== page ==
However, this level of connectivity can be extended beyond the four walls of an organisation to drive even greater value, and more robust contact tracing capabilities. By embracing an API strategy, organisations can make their various data sources discoverable and accessible to third parties, enabling their own information to be combined with that of others. If an organisation's contact tracing programme can integrate with data sources from governments, healthcare organisations and other key stakeholders in the fight against the virus, it can provide that organisation with a much more complete understanding of whether employees might have been exposed to COVID-19, and what the resultant risks could entail.
Contact tracing on the front line
One organisation putting these methods into practice is the Indiana Department of Child Services. Even amid the worst effects of the COVID-19 crisis, the Indiana Department of Child Services was able to safely re-open 92 buildings across the state, with the ability to determine which of its employees are in each building, when they've checked in, when they check out, whether social distancing measures are met, and even how much hand sanitiser and face masks are available.
This solution was achieved within eight hours through the effective use of APIs. By implementing an API strategy to ensure connectivity across all of its systems, the Indiana Department of Child Services was able to draw data from across a wide range of sources to assess the safety risk of opening up buildings across areas with differing rates of infection. Additionally, the ability of APIs to expose these systems to others enables the organisation to use them to build other services in future, such as health or care applications that other organisations can use.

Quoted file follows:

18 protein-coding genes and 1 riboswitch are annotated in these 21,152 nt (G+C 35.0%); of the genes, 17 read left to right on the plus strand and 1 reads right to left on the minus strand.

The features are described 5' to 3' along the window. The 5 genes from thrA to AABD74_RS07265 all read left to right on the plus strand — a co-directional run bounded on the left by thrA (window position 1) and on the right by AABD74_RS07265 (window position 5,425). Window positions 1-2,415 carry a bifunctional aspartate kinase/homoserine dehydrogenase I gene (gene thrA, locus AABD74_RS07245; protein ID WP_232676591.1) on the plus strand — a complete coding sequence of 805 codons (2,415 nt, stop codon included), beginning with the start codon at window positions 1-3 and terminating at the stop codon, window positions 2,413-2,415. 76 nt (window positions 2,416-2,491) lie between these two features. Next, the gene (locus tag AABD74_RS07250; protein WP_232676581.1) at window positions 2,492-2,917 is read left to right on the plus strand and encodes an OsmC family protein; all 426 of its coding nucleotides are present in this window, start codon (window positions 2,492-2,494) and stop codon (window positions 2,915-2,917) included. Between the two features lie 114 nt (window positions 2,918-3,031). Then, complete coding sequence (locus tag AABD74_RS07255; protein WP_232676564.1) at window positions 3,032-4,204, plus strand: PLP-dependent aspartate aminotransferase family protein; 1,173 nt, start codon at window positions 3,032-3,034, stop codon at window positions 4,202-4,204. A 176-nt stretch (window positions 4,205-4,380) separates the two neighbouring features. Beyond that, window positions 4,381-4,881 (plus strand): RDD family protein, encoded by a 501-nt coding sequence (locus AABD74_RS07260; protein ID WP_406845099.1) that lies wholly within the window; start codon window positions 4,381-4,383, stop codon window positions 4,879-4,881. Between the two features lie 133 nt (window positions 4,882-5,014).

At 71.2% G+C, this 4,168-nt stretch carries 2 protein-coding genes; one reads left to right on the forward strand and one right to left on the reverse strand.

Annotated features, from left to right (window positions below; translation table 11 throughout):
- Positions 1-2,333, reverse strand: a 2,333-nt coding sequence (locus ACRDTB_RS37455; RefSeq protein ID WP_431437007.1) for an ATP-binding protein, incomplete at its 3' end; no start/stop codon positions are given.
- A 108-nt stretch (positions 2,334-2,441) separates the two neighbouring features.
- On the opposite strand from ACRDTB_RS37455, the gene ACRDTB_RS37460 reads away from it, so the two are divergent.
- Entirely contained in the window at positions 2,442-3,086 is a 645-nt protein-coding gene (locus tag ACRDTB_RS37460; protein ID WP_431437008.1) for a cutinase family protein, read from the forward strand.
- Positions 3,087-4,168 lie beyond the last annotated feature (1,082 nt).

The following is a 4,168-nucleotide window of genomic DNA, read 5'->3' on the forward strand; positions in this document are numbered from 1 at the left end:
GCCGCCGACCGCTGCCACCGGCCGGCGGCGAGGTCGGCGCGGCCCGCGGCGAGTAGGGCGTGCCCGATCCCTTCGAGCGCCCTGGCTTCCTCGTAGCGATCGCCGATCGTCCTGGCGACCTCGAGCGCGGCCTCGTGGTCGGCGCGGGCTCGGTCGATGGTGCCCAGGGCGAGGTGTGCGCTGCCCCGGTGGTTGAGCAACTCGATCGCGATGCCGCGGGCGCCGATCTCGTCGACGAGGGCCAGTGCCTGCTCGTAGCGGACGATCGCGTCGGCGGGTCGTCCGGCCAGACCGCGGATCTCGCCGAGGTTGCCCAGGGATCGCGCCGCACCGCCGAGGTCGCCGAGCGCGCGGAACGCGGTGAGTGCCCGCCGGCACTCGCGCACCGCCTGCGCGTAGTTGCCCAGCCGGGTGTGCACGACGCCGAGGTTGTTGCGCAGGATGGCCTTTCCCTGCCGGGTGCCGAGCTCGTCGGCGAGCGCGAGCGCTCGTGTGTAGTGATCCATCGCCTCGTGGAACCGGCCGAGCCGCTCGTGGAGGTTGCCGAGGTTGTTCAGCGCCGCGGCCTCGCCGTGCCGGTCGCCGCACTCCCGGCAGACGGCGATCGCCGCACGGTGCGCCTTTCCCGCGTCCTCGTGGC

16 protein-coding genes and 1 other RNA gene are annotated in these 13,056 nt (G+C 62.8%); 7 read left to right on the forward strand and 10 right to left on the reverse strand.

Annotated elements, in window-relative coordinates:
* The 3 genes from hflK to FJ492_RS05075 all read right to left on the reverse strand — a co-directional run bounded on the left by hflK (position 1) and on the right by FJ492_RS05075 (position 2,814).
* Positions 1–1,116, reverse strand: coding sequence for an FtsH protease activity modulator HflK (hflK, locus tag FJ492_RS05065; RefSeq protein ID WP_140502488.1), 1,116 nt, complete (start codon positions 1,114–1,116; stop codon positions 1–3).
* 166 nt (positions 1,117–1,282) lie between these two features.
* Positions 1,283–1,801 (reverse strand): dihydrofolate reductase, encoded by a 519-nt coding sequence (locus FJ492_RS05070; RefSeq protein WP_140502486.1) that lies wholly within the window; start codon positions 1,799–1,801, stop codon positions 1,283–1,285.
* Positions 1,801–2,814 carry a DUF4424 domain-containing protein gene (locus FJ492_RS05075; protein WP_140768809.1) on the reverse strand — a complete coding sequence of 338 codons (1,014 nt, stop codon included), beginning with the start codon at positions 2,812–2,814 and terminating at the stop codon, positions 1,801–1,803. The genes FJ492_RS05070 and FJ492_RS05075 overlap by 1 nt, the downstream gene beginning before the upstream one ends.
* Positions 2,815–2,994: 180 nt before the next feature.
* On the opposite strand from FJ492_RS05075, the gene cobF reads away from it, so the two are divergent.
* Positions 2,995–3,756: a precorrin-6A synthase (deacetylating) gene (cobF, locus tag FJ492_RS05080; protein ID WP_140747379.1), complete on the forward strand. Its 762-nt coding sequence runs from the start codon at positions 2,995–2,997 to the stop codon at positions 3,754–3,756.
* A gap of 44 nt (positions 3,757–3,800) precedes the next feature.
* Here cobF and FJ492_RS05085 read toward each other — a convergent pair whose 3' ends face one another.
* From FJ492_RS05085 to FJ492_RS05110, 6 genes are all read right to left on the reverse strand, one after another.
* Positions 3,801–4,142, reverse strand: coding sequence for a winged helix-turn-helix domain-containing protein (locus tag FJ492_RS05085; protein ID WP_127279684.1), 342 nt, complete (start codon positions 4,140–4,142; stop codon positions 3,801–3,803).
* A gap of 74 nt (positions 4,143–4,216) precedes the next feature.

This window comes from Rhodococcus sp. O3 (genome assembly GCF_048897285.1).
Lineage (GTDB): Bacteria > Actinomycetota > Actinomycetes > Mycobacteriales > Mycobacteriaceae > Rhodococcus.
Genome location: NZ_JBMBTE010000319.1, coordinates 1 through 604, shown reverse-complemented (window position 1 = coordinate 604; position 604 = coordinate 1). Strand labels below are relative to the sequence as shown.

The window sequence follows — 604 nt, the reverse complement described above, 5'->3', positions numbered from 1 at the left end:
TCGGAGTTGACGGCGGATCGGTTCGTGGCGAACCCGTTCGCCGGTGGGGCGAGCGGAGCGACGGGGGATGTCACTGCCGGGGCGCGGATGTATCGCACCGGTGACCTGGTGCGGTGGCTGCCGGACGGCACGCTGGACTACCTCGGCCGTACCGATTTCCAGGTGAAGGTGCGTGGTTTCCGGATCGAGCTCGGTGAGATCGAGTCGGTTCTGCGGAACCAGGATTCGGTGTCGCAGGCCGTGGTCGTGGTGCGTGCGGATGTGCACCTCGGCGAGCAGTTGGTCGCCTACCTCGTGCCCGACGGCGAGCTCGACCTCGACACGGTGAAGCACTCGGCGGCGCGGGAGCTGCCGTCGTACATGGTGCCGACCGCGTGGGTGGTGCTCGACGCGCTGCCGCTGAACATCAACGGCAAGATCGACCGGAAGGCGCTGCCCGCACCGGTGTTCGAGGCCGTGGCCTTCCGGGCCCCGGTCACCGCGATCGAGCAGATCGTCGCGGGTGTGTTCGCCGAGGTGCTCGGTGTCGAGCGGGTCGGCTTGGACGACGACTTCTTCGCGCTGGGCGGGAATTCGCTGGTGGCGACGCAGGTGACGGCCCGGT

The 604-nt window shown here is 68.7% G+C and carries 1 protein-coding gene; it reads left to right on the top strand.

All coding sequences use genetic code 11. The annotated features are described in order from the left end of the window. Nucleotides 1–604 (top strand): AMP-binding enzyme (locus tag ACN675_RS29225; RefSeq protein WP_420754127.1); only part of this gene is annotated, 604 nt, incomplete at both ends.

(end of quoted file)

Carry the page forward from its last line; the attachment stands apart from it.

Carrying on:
Towards a more informed and agile future
The reality for many organisations is that keeping their office locations open safely is a complicated process and balancing act. Circumstances change quickly, and local flare-ups are now often addressed with local restrictions. In light of this unpredictability, the best way organisations can safeguard themselves is to become as informed and as agile as possible.
This is where API-led connectivity becomes so valuable. Through the use of APIs, organisations can equip themselves with the ability to make more informed decisions about whether it's safe to keep their offices open, and to make those decisions more quickly. Better still, the data agility that APIs enable is also a vital aspect of building resilience into an organisation, since it helps the organisation to adapt more quickly to future changes, even at short notice. APIs should therefore be seen as both a technological initiative and a strategic imperative, both as the crucial ingredient behind contact tracing, and the means by which organisations can make themselves agile enough to ride out the storm and thrive in the future.